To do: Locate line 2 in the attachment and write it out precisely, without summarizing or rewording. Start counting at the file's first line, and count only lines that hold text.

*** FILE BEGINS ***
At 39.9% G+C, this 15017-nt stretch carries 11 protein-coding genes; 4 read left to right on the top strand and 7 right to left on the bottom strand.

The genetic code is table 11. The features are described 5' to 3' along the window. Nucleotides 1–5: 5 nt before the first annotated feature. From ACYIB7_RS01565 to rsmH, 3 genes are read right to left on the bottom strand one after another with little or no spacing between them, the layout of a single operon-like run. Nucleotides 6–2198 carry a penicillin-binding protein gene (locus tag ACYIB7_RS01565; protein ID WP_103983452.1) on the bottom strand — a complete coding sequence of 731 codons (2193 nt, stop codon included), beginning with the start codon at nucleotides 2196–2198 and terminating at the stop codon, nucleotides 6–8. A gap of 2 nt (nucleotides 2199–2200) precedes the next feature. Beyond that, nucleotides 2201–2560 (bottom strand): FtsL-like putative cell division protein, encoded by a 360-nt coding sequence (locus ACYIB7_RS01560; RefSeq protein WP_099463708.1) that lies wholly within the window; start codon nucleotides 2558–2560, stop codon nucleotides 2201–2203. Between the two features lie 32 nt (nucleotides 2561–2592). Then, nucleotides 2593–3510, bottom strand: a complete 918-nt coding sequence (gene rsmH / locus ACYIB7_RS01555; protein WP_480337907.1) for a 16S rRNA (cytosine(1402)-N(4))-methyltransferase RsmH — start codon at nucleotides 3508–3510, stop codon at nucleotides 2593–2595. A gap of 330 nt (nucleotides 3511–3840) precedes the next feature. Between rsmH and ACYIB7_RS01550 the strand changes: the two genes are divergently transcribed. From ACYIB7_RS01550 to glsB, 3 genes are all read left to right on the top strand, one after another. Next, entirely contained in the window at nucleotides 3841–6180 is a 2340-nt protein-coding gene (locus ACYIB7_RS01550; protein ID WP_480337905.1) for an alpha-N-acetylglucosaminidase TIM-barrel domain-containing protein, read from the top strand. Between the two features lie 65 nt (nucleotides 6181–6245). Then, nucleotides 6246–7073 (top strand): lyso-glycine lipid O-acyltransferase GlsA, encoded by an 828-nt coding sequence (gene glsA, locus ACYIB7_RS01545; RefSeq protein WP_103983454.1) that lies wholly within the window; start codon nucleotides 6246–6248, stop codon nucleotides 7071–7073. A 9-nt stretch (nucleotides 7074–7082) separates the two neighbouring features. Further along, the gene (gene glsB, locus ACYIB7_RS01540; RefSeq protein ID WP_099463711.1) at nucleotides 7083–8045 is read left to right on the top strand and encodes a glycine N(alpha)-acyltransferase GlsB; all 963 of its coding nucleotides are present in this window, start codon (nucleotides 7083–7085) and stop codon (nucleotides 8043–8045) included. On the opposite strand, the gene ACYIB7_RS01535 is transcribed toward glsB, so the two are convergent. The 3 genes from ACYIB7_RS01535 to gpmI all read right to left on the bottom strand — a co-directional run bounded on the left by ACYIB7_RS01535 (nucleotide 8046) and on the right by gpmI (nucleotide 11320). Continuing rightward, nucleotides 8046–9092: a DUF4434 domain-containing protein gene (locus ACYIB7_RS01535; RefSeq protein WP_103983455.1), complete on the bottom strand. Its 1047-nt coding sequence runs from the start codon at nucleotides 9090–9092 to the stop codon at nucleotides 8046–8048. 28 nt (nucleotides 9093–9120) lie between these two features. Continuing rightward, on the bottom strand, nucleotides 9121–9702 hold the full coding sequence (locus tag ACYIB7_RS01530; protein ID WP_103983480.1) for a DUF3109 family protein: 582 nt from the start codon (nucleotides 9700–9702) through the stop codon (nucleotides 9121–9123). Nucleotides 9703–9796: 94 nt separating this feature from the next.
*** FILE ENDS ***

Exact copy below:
The genetic code is table 11. The features are described 5' to 3' along the window. Nucleotides 1–5: 5 nt before the first annotated feature. From ACYIB7_RS01565 to rsmH, 3 genes are read right to left on the bottom strand one after another with little or no spacing between them, the layout of a single operon-like run. Nucleotides 6–2198 carry a penicillin-binding protein gene (locus tag ACYIB7_RS01565; protein ID WP_103983452.1) on the bottom strand — a complete coding sequence of 731 codons (2193 nt, stop codon included), beginning with the start codon at nucleotides 2196–2198 and terminating at the stop codon, nucleotides 6–8. A gap of 2 nt (nucleotides 2199–2200) precedes the next feature. Beyond that, nucleotides 2201–2560 (bottom strand): FtsL-like putative cell division protein, encoded by a 360-nt coding sequence (locus ACYIB7_RS01560; RefSeq protein WP_099463708.1) that lies wholly within the window; start codon nucleotides 2558–2560, stop codon nucleotides 2201–2203. Between the two features lie 32 nt (nucleotides 2561–2592). Then, nucleotides 2593–3510, bottom strand: a complete 918-nt coding sequence (gene rsmH / locus ACYIB7_RS01555; protein WP_480337907.1) for a 16S rRNA (cytosine(1402)-N(4))-methyltransferase RsmH — start codon at nucleotides 3508–3510, stop codon at nucleotides 2593–2595. A gap of 330 nt (nucleotides 3511–3840) precedes the next feature. Between rsmH and ACYIB7_RS01550 the strand changes: the two genes are divergently transcribed. From ACYIB7_RS01550 to glsB, 3 genes are all read left to right on the top strand, one after another. Next, entirely contained in the window at nucleotides 3841–6180 is a 2340-nt protein-coding gene (locus ACYIB7_RS01550; protein ID WP_480337905.1) for an alpha-N-acetylglucosaminidase TIM-barrel domain-containing protein, read from the top strand. Between the two features lie 65 nt (nucleotides 6181–6245). Then, nucleotides 6246–7073 (top strand): lyso-glycine lipid O-acyltransferase GlsA, encoded by an 828-nt coding sequence (gene glsA, locus ACYIB7_RS01545; RefSeq protein WP_103983454.1) that lies wholly within the window; start codon nucleotides 6246–6248, stop codon nucleotides 7071–7073. A 9-nt stretch (nucleotides 7074–7082) separates the two neighbouring features. Further along, the gene (gene glsB, locus ACYIB7_RS01540; RefSeq protein ID WP_099463711.1) at nucleotides 7083–8045 is read left to right on the top strand and encodes a glycine N(alpha)-acyltransferase GlsB; all 963 of its coding nucleotides are present in this window, start codon (nucleotides 7083–7085) and stop codon (nucleotides 8043–8045) included. On the opposite strand, the gene ACYIB7_RS01535 is transcribed toward glsB, so the two are convergent. The 3 genes from ACYIB7_RS01535 to gpmI all read right to left on the bottom strand — a co-directional run bounded on the left by ACYIB7_RS01535 (nucleotide 8046) and on the right by gpmI (nucleotide 11320). Continuing rightward, nucleotides 8046–9092: a DUF4434 domain-containing protein gene (locus ACYIB7_RS01535; RefSeq protein WP_103983455.1), complete on the bottom strand. Its 1047-nt coding sequence runs from the start codon at nucleotides 9090–9092 to the stop codon at nucleotides 8046–8048. 28 nt (nucleotides 9093–9120) lie between these two features. Continuing rightward, on the bottom strand, nucleotides 9121–9702 hold the full coding sequence (locus tag ACYIB7_RS01530; protein ID WP_103983480.1) for a DUF3109 family protein: 582 nt from the start codon (nucleotides 9700–9702) through the stop codon (nucleotides 9121–9123). Nucleotides 9703–9796: 94 nt separating this feature from the next.